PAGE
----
My first memory of reading dates all the way back to 2001 when my mom handed third grade me The Prisoner of Azkaban for the first time. I know it’s super unconventional to start a series on the third book, but I don’t think my mom ever really thought I would fall head over heels in love with the series in the first place. But, that’s exactly what I did, and a few weeks later I was begging her to buy me the rest of the books. When she finally caved, I read the first book over the course of a weekend and dove into the second. Even eighteen years later I often find myself reminiscing about those days and all the life lessons J.K Rowling taught me.

I have always been a reserved person, so making new friends isn’t always the easiest. But over the years I’ve realized I don’t need hundreds of people surrounding me to be happy, and that by keeping fewer people around I can focus more on the relationships that truly matter. The friendship that Harry, Ron, and Hermione have reminds me a lot of some of my closest friends. We’ve been through so much that we are practically family, and we all know we would do everything in our power to help one another. We would sacrifice something important to our individual selves to get something done for our friends. And we will always do what’s right for one another whether good or bad, just like when Hermione reports Harry’s Firebolt to McGonagall in book three. I’d like to think that these books molded my opinions on friendship all those years ago, and (more here) …

Happiness is not always easy to come by, and many of us struggle daily to remember that it all stems from our own minds. As Albus Dumbledore said in The Prisoner of Azkaban, “Happiness can be found, even in the darkest of times, if one only remembers to turn on the light.” This is one of my favorite quotes from not only the Harry Potter series but of all the books I’ve read in my entire life. If I were dissecting this statement, I’d say the true meaning is that we are always in control of our own happiness and we just need to remember that in order to be happy, we simply need to be happy. Now, I realize that may be easier said than done for some of us but just think how much easier life could be if we remembered small things like this a little more often.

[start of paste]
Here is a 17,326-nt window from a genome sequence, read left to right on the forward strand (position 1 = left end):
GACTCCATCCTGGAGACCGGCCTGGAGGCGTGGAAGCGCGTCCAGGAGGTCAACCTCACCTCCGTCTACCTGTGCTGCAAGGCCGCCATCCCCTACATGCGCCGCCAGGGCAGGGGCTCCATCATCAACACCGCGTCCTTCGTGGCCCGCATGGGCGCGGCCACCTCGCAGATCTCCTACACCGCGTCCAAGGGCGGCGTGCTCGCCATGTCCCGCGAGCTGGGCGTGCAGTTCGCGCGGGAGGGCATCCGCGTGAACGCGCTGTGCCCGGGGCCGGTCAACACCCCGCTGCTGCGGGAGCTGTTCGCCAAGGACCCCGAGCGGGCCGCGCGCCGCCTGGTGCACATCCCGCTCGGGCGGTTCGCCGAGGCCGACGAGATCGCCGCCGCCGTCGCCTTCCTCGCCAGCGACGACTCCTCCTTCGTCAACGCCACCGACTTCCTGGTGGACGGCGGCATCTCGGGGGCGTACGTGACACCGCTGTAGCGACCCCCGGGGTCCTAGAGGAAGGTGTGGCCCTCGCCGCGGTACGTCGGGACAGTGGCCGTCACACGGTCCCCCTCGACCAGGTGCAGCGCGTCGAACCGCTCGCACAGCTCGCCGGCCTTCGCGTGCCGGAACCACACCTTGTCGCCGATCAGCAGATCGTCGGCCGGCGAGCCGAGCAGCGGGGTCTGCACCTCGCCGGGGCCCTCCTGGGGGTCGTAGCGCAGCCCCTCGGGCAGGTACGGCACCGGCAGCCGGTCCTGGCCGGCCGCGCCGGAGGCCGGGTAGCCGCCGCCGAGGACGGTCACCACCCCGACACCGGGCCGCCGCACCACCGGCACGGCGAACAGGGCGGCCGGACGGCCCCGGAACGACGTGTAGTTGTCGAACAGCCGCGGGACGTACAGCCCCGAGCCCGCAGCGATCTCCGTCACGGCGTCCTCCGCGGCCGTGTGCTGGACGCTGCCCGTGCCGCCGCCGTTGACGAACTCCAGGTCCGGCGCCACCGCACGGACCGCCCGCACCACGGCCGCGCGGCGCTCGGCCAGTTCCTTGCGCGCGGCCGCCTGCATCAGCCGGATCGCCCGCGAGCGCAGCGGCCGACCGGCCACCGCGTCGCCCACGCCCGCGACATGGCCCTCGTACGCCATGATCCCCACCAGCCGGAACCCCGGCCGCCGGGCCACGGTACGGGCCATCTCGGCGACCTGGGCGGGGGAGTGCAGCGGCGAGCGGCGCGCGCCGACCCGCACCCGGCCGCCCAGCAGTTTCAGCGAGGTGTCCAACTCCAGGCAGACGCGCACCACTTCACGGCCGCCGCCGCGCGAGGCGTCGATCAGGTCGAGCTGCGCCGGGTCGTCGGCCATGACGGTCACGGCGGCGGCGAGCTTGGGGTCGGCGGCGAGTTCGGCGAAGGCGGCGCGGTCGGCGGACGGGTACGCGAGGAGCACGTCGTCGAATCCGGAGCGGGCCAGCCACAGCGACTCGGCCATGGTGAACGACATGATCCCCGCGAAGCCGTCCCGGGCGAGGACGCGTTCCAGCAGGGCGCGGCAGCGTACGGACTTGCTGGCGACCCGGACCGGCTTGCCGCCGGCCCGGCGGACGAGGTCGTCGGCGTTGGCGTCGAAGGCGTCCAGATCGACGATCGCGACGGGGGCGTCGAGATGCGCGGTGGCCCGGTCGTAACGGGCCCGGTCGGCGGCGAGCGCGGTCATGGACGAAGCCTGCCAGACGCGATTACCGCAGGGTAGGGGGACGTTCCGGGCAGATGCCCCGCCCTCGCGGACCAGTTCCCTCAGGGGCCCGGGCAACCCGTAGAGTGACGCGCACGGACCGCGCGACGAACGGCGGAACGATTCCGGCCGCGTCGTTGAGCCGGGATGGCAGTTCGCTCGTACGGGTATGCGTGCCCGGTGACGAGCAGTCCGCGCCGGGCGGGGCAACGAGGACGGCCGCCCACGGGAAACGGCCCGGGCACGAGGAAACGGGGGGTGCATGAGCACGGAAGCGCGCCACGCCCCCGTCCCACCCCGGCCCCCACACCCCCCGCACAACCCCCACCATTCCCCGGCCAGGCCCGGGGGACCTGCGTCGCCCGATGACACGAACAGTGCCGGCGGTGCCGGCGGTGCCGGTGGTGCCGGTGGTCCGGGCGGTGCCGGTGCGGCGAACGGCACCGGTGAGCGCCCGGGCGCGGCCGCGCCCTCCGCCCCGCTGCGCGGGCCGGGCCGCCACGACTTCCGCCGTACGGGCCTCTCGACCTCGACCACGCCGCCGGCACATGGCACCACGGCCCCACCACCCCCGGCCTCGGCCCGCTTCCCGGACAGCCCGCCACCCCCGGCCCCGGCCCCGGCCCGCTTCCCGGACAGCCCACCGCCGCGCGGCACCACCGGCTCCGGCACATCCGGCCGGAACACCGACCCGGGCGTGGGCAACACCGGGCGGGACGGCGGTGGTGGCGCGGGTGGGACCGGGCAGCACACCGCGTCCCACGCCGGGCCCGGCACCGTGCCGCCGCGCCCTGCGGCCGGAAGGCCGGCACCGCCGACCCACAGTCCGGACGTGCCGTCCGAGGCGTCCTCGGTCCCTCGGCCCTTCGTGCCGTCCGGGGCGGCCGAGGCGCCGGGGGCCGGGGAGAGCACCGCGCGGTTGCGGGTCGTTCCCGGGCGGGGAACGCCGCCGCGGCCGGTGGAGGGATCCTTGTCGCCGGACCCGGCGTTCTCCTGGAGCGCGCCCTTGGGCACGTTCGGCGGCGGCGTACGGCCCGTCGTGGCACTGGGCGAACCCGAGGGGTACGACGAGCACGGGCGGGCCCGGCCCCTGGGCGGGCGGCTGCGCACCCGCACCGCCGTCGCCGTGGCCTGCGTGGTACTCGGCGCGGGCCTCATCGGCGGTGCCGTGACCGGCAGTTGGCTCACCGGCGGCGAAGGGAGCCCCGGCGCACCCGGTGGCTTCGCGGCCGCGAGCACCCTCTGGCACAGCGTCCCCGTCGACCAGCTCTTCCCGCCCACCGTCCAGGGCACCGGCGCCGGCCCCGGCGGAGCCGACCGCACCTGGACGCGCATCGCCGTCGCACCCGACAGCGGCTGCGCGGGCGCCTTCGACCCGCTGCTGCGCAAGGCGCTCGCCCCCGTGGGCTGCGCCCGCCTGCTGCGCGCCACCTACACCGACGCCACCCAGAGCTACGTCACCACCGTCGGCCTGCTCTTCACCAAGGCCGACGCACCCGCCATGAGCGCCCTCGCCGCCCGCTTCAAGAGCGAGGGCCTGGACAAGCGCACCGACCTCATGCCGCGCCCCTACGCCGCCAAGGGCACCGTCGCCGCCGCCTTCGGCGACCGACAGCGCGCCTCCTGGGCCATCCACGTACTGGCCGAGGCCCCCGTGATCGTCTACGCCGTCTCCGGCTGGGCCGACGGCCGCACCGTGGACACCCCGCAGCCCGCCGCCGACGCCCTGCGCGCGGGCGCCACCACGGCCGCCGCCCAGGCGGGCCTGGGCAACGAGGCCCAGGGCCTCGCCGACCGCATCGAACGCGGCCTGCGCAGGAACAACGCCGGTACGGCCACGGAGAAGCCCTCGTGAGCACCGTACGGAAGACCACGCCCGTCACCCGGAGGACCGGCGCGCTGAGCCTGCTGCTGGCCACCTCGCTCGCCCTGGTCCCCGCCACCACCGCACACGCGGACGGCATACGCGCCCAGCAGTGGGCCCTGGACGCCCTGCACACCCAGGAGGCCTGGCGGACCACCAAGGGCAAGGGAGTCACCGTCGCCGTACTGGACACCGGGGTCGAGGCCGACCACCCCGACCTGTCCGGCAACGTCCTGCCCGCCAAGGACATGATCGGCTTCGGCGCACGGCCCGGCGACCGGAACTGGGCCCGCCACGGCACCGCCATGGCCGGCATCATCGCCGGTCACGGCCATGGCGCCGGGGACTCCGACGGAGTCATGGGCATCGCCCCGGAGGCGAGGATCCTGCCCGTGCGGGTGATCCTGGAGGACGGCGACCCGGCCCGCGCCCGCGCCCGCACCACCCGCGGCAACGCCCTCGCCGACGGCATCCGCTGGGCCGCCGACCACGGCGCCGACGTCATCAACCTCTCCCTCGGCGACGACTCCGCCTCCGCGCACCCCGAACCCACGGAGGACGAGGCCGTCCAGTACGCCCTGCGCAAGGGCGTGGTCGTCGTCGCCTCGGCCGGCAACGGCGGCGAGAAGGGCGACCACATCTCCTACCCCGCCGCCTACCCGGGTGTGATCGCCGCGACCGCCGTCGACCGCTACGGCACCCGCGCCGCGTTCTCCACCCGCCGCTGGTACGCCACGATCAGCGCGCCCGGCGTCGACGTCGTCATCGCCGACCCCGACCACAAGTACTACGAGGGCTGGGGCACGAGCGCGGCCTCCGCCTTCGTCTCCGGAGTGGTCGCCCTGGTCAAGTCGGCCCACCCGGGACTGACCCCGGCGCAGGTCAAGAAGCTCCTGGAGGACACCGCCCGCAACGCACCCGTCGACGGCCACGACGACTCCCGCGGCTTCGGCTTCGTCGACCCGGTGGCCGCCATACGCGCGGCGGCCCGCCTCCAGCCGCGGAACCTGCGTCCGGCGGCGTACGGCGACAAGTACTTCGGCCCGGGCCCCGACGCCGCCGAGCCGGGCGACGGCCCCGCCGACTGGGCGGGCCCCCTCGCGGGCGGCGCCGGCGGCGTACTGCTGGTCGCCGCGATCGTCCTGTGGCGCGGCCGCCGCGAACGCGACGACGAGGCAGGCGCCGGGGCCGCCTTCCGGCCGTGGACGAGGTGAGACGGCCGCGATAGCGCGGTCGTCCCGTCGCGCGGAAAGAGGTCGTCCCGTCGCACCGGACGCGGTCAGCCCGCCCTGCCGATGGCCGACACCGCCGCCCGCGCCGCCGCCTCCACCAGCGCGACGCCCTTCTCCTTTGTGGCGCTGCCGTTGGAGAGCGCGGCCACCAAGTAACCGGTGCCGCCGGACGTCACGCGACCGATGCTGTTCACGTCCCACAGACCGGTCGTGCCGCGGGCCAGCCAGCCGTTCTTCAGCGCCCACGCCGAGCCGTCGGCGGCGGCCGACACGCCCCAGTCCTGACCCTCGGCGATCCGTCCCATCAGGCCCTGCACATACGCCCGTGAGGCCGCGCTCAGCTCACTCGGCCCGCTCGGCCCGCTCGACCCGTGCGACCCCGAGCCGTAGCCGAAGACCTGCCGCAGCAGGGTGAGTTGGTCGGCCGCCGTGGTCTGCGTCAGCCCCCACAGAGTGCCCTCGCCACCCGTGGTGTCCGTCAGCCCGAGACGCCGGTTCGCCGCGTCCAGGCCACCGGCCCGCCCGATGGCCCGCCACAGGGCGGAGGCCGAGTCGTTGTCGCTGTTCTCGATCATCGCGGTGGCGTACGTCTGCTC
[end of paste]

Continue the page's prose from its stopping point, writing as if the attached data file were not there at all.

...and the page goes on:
The final life lesson I took HP is that people aren’t always who they say they are or who they are portrayed to be, (whether by the media, friends, family, etc.) so we shouldn’t be so quick to judge one another. J.K. Rowling had plenty of examples throughout the series where this applied. We see Sirius Black portrayed as the depraved escapee of Azkaban who actually ends up being wrongfully accused of Peter Pettigrew’s crimes. A case could even be argued for Peter that he himself was misjudged as a vile creature acting on the commands of He who must not be named, but in reality, he was a lonely man dying for the affection and recognition of his master. And I know all of our minds instantly go to Snape when we think of characters that we had all wrong, and for a good reason. The Potions (and Defense against the Dark Arts) professor was made to be one of Harry’s biggest nemeses for the first six books, and then in the seventh, we find out he has been protecting Harry all along. We find out that he loved Lily so much his Patronus transformed into hers, and that he was the one who has been helping Harry and his companions this whole time. Obviously, Severus is the greatest example of why we shouldn’t be quick to judge as he has the largest swing of any of the aforementioned characters. But all of these examples by J.K. show us that in judging we can make things much more difficult for others as well as ourselves, and that is why we should take more time to get to know one another.

Of course, there are countless lessons to be learned and hundreds of other examples as to how this series ties directly to our lives. No matter how you look at J.K. Rowling’s work though, it’s clear that she wants us all to take something away from her characters and live our best lives. As Dumbledore says, “You fail to recognize that it matters not what someone is born, but what they grow to be”, and that is why in following the footsteps of Harry, Ron, and Hermione we can all grow to be amazing.


Dustin Perini
Dustin Perini Contributor
Guest Contributor for Led2Win